In completely unrelated news…. comedian/author Russell Brand and actress/activist Angelina Jolie were both born on this day (June 4) in 1975.

Please pray for two sets of family members of mine who have lost loved ones this past week.

Friday, June 3, 2016

Landscape: Dufy

Raoul Dufy, "Le Champ de blé" (1929). From:

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A Prayer Idea

As a person who teaches and writes about religious subjects and the Bible, I think about God a lot and pray off and on through the day. But my prayer life often lacks structure. I've devotional quarterlies for day's end reading, a good small prayer book called "Hour by Hour" with scriptures and prayers for morning, noon, evening, and compline, and also the helpful "Shorter Christian Prayer" from the complete "Liturgy of the Hours". Like many people, though, I get going with my day, have my mind on a variety of things, or am not "feelin' it" when it's a possible prayer time. Sometimes I realize that a couple weeks have gone by since I've read those quarterlies.

Muslims are of course famous for their five prayer times a day, which has always inspired me. In March, I visited a former classmate who is now a Benedictine nun living in community, and she said they pray six times a day. I sat in on their 2 PM service, which was lovely. It inspired a simple, perhaps foolish and very phone-centered idea which has nevertheless worked well and helped me be more disciplined. I set my phone's alarm to ring at 6 AM, 9 AM, noon, 3 PM, and 6 PM. The 6 AM gets me up (if I didn't get up at 5:30 already) and reminds me to pray. The other four times signal times to pause and pray. Bedtime is just bedtime, and I'm used to praying then.

But what to pray? I've email files that I can access on my phone and select a prayer. Here is a wonderful site called "100 Prayers": I also copied some favorite prayers from prayer books and put those on email messages that I can also access on my phone---as well as messages from the prayer chain to which I belong. 

All this has worked well and, more often than not, I'm startled during the day when the alarm rings because, sure enough, I was occupied with something and would've forgotten to pray at that hour if not reminded.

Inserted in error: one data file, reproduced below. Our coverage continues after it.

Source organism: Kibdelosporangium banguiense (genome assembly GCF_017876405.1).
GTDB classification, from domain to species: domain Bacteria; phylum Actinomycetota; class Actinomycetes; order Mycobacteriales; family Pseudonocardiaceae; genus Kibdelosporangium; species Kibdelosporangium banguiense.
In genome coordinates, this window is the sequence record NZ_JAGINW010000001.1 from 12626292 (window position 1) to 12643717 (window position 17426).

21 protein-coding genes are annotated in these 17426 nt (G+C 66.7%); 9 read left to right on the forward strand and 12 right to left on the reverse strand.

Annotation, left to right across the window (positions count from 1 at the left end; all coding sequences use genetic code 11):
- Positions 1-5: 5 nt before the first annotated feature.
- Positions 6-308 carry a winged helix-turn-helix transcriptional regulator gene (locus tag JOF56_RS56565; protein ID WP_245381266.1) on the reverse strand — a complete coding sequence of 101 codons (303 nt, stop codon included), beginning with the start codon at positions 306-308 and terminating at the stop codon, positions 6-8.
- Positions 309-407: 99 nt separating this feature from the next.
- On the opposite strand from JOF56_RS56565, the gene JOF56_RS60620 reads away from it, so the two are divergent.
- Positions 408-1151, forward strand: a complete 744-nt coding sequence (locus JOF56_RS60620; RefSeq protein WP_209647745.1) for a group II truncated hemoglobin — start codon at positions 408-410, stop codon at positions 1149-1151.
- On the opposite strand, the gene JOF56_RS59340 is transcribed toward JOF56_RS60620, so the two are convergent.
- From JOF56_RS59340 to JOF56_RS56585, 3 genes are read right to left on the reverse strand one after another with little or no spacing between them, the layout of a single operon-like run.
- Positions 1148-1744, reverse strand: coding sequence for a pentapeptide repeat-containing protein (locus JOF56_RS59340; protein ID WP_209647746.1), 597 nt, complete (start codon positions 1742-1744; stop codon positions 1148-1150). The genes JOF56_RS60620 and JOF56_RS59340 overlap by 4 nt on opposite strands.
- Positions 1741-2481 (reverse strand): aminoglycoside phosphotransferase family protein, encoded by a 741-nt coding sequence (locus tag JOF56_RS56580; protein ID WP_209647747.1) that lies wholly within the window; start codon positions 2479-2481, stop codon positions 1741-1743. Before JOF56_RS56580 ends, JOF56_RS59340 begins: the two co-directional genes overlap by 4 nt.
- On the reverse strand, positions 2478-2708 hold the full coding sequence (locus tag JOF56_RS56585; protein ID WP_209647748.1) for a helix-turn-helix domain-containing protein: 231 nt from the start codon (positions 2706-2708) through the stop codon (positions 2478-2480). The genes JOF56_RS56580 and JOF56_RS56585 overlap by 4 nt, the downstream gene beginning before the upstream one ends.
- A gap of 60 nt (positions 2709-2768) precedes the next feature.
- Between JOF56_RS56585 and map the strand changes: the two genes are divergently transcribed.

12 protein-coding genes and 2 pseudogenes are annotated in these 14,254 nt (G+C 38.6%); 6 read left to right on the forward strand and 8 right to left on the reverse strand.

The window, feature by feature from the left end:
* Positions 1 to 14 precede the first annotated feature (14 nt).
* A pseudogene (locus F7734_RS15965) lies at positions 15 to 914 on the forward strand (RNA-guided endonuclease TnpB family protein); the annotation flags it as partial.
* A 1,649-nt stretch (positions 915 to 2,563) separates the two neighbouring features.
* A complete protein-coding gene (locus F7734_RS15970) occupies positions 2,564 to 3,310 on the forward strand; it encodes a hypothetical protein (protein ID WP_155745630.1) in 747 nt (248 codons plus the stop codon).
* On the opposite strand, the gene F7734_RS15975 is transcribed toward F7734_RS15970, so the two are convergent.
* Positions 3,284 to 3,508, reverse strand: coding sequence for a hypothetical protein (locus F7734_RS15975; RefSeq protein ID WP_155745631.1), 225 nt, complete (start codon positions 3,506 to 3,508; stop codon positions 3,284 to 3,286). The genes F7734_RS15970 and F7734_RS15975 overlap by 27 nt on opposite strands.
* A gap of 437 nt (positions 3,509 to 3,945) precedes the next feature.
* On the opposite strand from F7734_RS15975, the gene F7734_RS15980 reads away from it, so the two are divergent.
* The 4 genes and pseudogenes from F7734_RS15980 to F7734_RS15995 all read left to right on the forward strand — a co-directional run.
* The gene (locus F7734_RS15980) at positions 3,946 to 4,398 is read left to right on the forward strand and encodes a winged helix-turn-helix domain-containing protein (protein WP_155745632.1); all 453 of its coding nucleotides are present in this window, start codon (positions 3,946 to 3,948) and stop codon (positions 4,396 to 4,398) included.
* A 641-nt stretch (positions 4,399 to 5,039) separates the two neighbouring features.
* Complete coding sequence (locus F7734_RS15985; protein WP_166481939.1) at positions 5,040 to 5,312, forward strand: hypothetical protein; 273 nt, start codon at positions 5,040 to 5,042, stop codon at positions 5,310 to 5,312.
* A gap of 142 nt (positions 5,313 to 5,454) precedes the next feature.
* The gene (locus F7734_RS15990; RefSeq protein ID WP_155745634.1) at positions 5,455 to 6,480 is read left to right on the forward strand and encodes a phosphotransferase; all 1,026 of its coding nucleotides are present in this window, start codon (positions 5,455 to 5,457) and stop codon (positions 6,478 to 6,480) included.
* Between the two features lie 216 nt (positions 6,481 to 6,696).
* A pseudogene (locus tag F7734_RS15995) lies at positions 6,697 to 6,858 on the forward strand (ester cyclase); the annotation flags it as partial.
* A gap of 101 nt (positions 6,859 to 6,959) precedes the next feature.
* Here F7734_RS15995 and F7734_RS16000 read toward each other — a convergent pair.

I throw these ideas out in case they're helpful to someone who, like me, aspires to frequent prayer but has busy days, things going on, and good intentions. 

Wednesday, June 1, 2016

For All the Saints: Justin Martyr

Across all Christian calendars, both Western and Eastern, Justin Martyr is honored today. The Orthodox Saints site has this:

"Born in 103, he was a philosopher from the Samaritan town of Shechem in Palestine, who had devoted his life to the search for truth, trying many philosophical schools and sources of human wisdom: the Stoics, the Peripatetics, the Pythagoreans and finally the Platonists. One day an old man (whose name and origin are unknown) appeared to him and spoke to him of the Prophets and Apostles who had learned of God not by their own wisdom, but by revelation of God Himself. He read the scriptures and was convinced of the truth of the Faith, but he would not be baptised or call himself a Christian until he had tested all the pagans' arguments against Christianity. To this end he traveled to Rome, where he engaged in debate at philosophical gatherings, impressing all with his wisdom. In Rome he also witnessed the martyrdom of Sts Ptolemy and Lucian; this moved him to write an Apologia for the Christian faith and the Christian people, which he gave to the Emperor Antoninus and the Senate. They were so moved by this document that the Emperor ordered that persecution of Christians should cease.

"For the remainder of his life, Justin devoted all his skills to the proclamation of the Gospel and the defense of Christians. To the end of his life, wherever he preached Christ, he always wore his philosopher's garb. In addition to his Apologia, he wrote a number of other learned defenses of the faith.

"Eventually he was imprisoned following the false accusations of Crescens, a jealous Cynic philosopher. He died (one source says by beheading, another by poison) in Rome in 167 under the Emperor Marcus Aurelius, successor to Antoninus."